Extract from Tennis’s strangest matches by Peter Seddon:
‘It was hard to tell whether Andre Agassi looked more like the Pirate King, Sinbad the Sailor or Popeye,’ wrote Alan Tengrove in Australian Tennis Magazine in 1995 after he had seen the Las Vegas-born 24-year-old bludgeon his way through the field to win the Australian Open at his first attempt.
Maybe Agassi knew something nobody else did because in his semifinal against fellow American Aaron Krickstein, his newly adopted seafaring style certainly ended up looking more appropriate than anyone could possibly have predicted.
Turning up at Melbourne’s magnificent Flinders Park (now Melbourne Park) wearing gold earrings in both ears, a bandana and sporting a goatee-stye beard certainly made Double ‘A’ look like something that had wandered in from the set of a Peter Pan movie, but the high-seas look hardly seemed appropriate for an antipodean summer at a stadium where play had been known to have been suspended on the grounds of it being too hot.
That’s not to say that the Australian Open hadn’t known rain before. Indeed when the pressure built up, heavy tropical storms were apt to erupt, but that sort of natural phenomenon couldn’t scupper the organizers at Flinders Park because they had a major secret weapon of their own up their sleeve.
Their famous retractable roof over the stunning centre court meant not even the heaviest rain could damper their spirits.
As the crowd settled for the start of the Agassi-Krickstein semi on Friday 27 January 1995 they had every reason to believe they’d see a full-length match with no unforeseen weather problems. In the event they were wrong on both counts.
Some rain had already been forecast so the roof was closed prior to the start of play. Agassi captured the first set 6-4, a set in which Krickstein tweaked a groin to add to the hamstring injury he was already carrying. Obviously affected but hanging in there, Krickstein again limited Agassi to 6-4 in the second as rain began drumming down relentlessly on the roof above.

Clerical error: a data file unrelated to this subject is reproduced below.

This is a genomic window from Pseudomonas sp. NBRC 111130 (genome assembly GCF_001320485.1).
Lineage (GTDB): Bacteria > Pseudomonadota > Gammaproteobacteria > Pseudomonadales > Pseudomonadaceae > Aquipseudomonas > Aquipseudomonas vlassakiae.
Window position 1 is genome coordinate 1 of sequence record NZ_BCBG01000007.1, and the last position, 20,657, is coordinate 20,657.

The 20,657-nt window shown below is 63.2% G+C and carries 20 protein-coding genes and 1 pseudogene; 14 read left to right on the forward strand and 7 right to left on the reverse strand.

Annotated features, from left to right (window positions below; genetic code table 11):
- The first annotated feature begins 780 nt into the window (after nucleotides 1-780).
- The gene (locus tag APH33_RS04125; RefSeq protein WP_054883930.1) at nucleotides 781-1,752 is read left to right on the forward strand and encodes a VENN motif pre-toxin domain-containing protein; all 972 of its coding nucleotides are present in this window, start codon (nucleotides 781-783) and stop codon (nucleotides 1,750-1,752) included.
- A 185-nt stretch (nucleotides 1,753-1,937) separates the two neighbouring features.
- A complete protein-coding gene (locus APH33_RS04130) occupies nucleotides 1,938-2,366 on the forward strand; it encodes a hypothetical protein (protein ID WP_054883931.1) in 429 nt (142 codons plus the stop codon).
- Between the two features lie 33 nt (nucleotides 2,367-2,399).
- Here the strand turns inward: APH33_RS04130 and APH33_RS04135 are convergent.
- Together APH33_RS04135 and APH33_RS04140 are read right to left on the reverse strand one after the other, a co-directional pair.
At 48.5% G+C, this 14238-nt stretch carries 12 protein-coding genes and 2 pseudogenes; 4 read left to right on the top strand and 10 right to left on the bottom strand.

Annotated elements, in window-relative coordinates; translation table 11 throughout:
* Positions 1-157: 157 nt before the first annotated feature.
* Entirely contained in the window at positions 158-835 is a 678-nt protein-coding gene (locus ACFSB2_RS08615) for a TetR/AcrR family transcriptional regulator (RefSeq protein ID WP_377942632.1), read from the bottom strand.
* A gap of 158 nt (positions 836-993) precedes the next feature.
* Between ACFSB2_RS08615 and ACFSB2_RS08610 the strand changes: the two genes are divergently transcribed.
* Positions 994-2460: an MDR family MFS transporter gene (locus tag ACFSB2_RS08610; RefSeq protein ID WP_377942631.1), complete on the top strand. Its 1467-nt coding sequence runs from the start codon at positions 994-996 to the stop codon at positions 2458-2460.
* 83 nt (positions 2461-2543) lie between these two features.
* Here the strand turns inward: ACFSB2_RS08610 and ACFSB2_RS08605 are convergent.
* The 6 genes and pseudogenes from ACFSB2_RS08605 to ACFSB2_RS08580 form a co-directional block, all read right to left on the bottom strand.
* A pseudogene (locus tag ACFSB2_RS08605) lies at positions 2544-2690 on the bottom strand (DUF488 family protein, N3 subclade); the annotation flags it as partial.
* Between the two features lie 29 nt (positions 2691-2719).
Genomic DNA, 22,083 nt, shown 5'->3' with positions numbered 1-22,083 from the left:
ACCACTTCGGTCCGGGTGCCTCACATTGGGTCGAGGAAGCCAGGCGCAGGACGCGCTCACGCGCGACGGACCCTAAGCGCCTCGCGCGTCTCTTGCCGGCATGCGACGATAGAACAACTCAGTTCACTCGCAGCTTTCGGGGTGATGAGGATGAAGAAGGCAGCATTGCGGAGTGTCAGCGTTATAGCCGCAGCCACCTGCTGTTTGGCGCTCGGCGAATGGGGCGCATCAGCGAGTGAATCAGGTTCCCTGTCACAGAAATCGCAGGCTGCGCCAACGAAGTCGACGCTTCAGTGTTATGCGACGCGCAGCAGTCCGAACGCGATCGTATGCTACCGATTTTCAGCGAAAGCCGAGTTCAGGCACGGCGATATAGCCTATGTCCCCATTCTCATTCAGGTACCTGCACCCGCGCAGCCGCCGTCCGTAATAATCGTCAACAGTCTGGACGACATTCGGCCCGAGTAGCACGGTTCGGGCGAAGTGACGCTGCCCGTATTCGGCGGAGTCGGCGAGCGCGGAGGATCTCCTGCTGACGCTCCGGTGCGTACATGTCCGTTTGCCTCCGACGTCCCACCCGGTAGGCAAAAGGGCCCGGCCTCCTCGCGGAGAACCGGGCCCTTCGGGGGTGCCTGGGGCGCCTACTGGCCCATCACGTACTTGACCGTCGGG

As the crowd willed Krickstein to keep going as he trailed 3-0 in the third, the fact that they had been denied a classic was at least balanced by the knowledge they’d cheated nature, so often the tennis killjoy. If the Agassi game finished quickly there would surely be another match scheduled.
Five minutes later hopes were shattered on both fronts. As the sky was lit an almighty lightning flash and the faintest trickle of water had begun to creep into one corner of the court, Krickstein decided he could no longer carry on because of the injury. Maybe he foresaw the deluge that followed.
As the crowd applause rippled and the players began to leave court, ripples of a more watery kind seemed to be getting larger. Had the unbreachable roof failed? No. But where there’s a will, there’s a way.
The elements decided to attack from below and seep up from underneath the court. Within five minutes of the players’ departure the entire court was under water and play was abandoned fir the day.
‘It soon rose to knee-height,’ stated The Times under the masterful headline ‘AGASSI TIDE ROLLS ON AS KRICKSTEIN REACHES LOWEST EBB’.
‘Dozens of people, including Wimbledon champion Conchita Martinez, went paddling in the instantly created pool,’ added the Guardian.
There have been tennis floods but never one quite so unexpected or impossible as this one. All was revealed to the equally soggy press shortly afterwards as many reporters perched atop desks marooned in the state-of-the-art pressroom which had also meekly succumbed.